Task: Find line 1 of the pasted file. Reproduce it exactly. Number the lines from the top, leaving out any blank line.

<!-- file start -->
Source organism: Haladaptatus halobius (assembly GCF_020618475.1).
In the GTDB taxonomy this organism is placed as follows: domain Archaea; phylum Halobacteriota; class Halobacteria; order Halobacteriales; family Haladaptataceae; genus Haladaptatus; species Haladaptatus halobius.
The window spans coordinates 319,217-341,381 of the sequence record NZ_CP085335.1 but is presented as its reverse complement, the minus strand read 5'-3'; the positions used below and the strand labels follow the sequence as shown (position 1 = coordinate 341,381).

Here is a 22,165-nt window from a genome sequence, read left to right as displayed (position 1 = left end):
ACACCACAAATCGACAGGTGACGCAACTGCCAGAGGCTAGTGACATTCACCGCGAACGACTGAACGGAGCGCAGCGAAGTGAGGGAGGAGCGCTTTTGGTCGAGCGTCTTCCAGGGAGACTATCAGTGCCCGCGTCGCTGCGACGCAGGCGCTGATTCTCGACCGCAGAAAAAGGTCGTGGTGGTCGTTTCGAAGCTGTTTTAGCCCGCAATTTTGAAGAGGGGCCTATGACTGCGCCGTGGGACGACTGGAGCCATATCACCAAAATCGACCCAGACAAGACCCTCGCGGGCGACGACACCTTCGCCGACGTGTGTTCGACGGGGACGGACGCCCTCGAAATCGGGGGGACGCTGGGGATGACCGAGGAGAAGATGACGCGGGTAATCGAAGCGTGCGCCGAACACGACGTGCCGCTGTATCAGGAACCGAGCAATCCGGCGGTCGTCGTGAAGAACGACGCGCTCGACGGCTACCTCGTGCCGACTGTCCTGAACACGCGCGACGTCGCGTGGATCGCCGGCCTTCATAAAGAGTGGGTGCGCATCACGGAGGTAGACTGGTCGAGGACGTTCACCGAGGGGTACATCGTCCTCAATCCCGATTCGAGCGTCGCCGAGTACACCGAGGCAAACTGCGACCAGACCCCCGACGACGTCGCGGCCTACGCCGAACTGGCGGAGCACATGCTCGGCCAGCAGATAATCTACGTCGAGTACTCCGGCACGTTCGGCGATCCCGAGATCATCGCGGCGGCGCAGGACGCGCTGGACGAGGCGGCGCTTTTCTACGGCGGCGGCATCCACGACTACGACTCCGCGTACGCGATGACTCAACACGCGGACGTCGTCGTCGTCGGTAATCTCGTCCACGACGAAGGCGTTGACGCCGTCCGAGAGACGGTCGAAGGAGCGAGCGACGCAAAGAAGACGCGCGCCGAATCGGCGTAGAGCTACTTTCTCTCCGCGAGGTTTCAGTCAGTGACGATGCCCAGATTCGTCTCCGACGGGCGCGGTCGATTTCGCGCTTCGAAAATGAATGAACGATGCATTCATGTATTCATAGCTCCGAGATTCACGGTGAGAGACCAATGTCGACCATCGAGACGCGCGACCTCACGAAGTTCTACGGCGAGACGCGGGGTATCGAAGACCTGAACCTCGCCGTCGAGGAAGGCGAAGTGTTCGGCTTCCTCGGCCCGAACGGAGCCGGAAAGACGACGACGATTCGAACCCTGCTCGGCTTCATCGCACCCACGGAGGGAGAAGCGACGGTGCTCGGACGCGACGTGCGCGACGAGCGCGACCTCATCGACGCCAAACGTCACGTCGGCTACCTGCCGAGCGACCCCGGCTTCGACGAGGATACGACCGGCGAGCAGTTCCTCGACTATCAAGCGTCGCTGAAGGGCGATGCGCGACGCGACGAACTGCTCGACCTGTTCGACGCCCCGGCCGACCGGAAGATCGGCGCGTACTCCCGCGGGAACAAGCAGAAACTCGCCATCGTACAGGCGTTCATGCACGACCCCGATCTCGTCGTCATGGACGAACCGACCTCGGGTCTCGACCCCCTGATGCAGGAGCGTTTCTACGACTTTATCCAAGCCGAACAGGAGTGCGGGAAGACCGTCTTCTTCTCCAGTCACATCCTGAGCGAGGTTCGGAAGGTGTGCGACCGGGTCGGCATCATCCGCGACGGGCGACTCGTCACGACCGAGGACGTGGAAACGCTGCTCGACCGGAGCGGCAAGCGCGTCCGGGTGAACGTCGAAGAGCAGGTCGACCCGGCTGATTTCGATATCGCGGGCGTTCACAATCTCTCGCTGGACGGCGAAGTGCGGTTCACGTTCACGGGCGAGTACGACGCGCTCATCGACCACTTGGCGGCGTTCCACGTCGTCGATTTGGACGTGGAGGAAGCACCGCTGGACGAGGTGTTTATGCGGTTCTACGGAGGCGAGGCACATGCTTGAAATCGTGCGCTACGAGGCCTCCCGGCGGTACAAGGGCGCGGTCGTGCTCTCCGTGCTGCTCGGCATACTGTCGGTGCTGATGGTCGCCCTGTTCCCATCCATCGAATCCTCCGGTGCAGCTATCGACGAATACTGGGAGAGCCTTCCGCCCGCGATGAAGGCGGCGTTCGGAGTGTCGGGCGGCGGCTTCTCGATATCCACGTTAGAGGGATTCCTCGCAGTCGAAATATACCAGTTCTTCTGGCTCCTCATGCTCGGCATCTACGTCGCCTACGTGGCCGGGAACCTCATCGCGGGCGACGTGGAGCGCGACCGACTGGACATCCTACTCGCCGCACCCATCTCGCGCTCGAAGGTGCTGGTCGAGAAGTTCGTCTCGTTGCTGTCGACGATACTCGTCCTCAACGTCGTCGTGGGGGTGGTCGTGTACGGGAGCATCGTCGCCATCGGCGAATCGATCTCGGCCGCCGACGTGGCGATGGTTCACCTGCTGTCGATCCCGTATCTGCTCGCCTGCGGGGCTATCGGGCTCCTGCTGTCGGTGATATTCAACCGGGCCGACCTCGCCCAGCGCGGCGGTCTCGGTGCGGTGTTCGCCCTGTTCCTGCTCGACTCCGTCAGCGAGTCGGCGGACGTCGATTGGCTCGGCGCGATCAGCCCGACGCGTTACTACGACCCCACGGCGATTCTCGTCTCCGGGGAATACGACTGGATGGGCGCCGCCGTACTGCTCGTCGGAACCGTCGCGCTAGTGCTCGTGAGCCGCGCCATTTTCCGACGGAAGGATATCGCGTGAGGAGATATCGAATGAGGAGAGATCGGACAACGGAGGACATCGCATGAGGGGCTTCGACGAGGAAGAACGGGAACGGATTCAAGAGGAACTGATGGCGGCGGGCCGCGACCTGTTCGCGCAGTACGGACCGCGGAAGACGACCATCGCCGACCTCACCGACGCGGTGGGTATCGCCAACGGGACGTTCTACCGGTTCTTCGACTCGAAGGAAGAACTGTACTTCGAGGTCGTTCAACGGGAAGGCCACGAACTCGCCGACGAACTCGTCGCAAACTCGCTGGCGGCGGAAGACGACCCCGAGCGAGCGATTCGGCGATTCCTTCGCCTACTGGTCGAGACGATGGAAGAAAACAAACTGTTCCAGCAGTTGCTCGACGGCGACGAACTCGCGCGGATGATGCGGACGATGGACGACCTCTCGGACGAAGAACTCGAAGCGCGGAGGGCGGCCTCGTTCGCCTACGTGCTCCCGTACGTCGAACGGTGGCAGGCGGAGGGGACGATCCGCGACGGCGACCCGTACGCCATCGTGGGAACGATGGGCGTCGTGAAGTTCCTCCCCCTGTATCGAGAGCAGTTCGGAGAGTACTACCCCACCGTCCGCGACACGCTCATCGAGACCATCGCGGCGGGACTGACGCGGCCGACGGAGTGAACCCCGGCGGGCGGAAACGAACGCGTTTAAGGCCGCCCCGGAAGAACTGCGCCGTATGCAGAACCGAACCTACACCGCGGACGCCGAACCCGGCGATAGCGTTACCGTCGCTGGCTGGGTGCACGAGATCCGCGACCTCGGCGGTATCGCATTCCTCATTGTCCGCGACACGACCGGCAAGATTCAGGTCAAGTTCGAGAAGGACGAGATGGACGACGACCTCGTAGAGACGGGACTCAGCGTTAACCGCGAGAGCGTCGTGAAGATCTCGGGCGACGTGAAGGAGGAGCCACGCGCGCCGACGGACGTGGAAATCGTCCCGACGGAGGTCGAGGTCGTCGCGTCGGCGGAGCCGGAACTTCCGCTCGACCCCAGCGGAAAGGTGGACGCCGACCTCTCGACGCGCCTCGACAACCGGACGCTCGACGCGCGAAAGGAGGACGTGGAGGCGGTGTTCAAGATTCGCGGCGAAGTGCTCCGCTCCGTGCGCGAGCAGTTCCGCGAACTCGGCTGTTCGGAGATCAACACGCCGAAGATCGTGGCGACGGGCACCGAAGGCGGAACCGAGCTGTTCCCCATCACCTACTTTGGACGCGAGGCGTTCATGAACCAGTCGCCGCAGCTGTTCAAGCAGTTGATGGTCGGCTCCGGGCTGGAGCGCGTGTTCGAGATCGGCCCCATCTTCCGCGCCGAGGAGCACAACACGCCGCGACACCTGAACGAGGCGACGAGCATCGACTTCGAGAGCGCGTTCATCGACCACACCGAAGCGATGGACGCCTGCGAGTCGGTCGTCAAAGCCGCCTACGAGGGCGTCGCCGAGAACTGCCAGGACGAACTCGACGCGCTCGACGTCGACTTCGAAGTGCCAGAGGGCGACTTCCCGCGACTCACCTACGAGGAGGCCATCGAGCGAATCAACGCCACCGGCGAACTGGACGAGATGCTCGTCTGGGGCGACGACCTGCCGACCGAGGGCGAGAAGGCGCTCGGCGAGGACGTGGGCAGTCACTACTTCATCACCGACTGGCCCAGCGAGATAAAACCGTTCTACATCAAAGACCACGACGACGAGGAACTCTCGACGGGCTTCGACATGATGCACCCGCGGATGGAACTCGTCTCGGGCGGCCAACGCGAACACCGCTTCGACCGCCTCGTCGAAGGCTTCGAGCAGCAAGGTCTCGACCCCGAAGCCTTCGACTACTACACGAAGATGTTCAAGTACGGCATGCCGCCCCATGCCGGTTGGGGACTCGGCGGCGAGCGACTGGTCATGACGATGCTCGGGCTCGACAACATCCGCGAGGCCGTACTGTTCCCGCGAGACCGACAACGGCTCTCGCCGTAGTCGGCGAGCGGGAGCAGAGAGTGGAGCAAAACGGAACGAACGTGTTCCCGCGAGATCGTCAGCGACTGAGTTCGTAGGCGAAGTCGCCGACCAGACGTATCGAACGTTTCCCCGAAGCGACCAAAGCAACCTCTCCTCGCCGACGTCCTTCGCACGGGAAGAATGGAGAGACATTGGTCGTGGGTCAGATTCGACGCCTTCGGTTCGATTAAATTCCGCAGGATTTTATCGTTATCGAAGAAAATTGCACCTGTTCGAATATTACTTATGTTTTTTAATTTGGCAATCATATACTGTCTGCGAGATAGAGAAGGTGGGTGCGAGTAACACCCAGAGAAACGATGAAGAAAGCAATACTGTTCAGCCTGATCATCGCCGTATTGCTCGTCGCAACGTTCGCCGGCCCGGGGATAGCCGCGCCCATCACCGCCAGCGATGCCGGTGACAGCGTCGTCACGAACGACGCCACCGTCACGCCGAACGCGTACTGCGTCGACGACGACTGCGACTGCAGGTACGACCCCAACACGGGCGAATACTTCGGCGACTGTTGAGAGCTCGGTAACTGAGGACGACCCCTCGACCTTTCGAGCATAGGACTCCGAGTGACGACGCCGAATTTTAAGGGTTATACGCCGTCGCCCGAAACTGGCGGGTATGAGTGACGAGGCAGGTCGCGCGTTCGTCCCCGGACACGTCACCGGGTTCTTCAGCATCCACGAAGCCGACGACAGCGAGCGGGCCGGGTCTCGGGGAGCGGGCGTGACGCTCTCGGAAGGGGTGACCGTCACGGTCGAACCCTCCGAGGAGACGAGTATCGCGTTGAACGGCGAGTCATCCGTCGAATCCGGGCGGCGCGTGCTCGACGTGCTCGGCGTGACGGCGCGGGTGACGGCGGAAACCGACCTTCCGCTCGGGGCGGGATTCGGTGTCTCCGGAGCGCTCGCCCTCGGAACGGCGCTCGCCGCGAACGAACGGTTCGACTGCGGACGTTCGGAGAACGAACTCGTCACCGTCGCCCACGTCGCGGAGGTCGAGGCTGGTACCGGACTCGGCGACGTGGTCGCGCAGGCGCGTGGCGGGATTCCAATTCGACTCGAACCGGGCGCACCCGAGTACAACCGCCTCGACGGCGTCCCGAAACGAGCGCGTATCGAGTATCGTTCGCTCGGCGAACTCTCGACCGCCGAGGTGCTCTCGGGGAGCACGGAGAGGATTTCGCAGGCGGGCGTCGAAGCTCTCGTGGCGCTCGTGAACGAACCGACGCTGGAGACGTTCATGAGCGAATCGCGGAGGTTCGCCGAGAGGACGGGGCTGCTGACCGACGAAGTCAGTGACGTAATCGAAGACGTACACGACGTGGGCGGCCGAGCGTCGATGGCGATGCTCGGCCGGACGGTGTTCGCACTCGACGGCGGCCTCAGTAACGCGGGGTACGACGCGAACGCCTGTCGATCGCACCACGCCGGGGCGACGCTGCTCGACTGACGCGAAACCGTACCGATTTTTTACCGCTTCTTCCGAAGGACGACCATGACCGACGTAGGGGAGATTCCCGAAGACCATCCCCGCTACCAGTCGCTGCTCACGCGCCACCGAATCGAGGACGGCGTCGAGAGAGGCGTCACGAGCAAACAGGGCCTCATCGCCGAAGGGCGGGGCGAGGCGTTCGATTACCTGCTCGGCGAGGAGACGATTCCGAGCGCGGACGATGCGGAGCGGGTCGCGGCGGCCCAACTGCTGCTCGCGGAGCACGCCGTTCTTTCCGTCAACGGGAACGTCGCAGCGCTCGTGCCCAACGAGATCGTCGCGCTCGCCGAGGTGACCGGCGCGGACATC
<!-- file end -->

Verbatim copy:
Source organism: Haladaptatus halobius (assembly GCF_020618475.1).